The potential impact of climate change on the insurance industry was important enough for consulting giant Deloitte Touche Tohmatsu Ltd. to include the topic as a significant part of its recent 2015 Property and Casualty Insurance Outlook.
The bulk of the report explores key areas for P/C insurers to address this year. Issues authors believe insurers must consider: “Achieving information fluency;” “Overcoming regulatory changes;” “Upgrading capital management.”
A fourth key area the Deloitte report says insurers should address is “Getting ahead of climate change.”
The report acknowledges that insurers have long been on the front lines in terms of compensating for the impact of climate change by helping policyholders recover from increasingly frequent and severe weather events.
However, the Deloitte report cites a recent report from the United Nations warning of “severe, pervasive, and irreversible” weather and climate extremes if the global community doesn’t start doing a better job containing greenhouse gasses.
“While some major European carriers have enthusiastically taken up that cause, U.S. insurers have been slow to follow, given the controversial nature of the political debate on the subject here at home,” the Deloitte report states.
This is year that U.S. insurers are likely to become more engaged on climate change for at least three reasons, the report states: Regulatory and rating agency scrutiny into how insurers are accounting for climate change issues; the likelihood that it is better to prepare for the potential impact of climate change in case scientific warnings are indeed well founded; there is the potential for insurers to capitalize on a growing market for sustainability-related products and services.
Sam Friedman, research team leader at Deloitte’s center for financial services, the division that wrote the report, keyed in on first reason.
“Regulators are really starting to ask about this, so are rating agencies,” Friedman said.
Standard & Poor’s said last year that it is noticing more companies taking a serious look at their climate-related exposures, and S&P in turn is looking at how companies are looking at their risk and how they are managing the risk they face.
Those thinking they’ll wait until regulators actually make a move are way behind the 8-ball, Friedman said.
For an example of potential regulatory overtures on climate change one has no further to look than the National Association of Insurance Commissioners, which formed a Climate Change and Global Warming Working Group to investigate the possible effect of weather pattern changes on insurer catastrophe modeling and investment portfolios, among other things.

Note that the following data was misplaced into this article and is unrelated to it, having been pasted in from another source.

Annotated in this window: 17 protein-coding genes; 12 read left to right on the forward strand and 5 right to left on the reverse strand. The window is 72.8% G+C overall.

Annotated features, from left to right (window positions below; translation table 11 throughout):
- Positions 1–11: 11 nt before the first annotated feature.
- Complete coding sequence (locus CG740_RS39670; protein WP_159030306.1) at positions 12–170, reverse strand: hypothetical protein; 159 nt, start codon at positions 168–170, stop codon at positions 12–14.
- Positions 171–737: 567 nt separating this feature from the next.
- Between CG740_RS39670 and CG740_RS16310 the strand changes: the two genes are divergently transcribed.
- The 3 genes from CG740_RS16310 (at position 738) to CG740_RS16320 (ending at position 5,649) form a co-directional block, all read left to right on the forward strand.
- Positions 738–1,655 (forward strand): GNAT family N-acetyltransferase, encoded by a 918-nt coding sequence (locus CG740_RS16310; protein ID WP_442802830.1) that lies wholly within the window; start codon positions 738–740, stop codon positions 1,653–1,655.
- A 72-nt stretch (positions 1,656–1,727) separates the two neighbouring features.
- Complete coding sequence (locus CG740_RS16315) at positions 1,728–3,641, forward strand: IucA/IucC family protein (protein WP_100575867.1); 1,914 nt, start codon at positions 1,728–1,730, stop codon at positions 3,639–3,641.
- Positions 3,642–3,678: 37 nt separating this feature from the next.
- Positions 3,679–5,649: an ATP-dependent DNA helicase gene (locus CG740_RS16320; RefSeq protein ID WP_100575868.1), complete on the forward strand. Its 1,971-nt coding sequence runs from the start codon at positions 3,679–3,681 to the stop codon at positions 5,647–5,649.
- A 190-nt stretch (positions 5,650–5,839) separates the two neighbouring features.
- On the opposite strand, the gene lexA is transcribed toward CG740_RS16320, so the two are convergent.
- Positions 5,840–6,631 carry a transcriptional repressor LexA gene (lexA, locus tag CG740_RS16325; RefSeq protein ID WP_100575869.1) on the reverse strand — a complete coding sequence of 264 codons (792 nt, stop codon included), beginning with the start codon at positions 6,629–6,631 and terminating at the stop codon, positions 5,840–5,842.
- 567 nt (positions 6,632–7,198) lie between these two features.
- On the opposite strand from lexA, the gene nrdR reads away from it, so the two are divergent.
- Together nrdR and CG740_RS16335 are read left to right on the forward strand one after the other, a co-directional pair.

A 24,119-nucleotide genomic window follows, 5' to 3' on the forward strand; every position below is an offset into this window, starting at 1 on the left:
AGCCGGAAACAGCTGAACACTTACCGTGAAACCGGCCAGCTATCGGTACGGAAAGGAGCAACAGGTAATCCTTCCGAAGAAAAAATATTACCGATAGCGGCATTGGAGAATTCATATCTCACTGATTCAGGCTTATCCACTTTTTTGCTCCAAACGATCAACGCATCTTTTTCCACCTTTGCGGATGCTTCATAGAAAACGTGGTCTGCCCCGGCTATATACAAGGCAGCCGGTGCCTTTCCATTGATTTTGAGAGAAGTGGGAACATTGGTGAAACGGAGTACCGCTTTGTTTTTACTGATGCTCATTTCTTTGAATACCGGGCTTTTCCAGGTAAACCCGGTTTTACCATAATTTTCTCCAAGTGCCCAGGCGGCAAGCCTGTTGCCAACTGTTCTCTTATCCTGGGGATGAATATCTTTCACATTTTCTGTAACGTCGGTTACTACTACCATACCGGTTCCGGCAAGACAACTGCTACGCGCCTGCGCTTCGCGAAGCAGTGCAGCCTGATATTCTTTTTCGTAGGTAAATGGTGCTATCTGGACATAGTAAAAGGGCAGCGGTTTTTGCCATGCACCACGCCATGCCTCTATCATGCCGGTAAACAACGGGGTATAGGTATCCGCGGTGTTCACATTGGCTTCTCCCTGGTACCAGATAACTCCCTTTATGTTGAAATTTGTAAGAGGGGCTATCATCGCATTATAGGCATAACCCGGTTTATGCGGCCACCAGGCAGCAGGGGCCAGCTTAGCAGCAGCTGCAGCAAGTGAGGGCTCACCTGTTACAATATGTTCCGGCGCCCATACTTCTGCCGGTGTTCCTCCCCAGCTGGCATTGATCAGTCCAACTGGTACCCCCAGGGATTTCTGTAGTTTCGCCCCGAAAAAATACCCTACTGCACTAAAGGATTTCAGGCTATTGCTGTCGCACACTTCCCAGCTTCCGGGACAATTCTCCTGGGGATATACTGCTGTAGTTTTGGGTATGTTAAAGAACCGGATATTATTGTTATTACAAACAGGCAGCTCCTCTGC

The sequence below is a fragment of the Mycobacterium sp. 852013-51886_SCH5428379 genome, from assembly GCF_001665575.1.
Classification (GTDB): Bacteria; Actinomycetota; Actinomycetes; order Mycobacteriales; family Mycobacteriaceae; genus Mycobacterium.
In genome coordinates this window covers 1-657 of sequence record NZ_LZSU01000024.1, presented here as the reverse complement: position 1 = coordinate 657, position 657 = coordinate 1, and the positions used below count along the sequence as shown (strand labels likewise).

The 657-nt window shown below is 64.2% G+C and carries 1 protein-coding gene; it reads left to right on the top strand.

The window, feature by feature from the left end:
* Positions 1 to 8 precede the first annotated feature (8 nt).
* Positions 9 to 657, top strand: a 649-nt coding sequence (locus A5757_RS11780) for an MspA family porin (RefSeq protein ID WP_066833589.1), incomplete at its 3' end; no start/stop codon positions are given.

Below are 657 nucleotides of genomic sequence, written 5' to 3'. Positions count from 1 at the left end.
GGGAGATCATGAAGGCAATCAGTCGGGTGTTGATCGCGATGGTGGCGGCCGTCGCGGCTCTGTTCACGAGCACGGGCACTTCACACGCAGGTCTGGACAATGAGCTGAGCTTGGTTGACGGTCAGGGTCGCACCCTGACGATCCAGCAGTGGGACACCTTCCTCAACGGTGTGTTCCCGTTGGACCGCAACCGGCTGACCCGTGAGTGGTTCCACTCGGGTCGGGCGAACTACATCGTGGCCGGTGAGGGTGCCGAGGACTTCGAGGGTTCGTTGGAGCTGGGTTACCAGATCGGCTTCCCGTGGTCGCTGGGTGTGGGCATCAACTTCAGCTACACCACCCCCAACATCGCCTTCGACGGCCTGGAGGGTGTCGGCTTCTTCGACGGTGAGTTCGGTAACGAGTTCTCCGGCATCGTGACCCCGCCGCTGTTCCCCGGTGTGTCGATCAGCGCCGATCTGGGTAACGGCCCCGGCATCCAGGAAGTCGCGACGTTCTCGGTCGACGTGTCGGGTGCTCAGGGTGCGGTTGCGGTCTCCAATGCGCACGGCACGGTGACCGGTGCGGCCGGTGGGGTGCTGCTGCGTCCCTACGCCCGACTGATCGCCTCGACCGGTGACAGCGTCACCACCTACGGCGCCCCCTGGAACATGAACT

And pressure on the industry to not just to deal, but deal more comprehensively, with climate change risks is likely to rise due to these new demands from regulators and rating agencies, Friedman cautioned.
The report encourages insurers to capitalize on and support sustainability efforts by issuing new types of “green” insurance products that facilitate construction of more environmentally friendly buildings and retrofitting to upgrade existing facilities – it should be noted, however, that nearly one-in-five major investors in green bonds issued by one of the world’s largest players in that market is coming from the insurance industry.
“Industry efforts to quantify and limit the impact of climate change will likely proliferate over the next few years,” the report states. “Carriers can expect heightened scrutiny and more data calls from overseers evaluating how the phenomenon is being accounted for in underwriting and pricing models, reserving decisions, investment policies, and business continuity planning. These considerations could fit neatly into broader enterprise risk management transformations.”
Friedman noted that some European insurers are actively promoting energy efficiency among their ranks of employees, looking at ways to offer more data to customers, such as studies on carbon ratings to encourage better greenhouse-cutting practices, and putting resources into developing new insurance solutions that may have the effect of mitigating climate change.
Efforts are underway by European insurers to set policies to cover companies that don’t meet certain mitigation standards set by the government – such policies that may pay for unanticipated retrograding, he said
Friedman was quick to say U.S. insurers have already been ahead of the curve in many ways – encouraging better building codes, putting resources into more sophisticated weather modeling – but in some other areas, there’s still some catching up to do with their European brethren.
“We think U.S. insurers could at least maybe rise to the level of their European counterparts,” he said.
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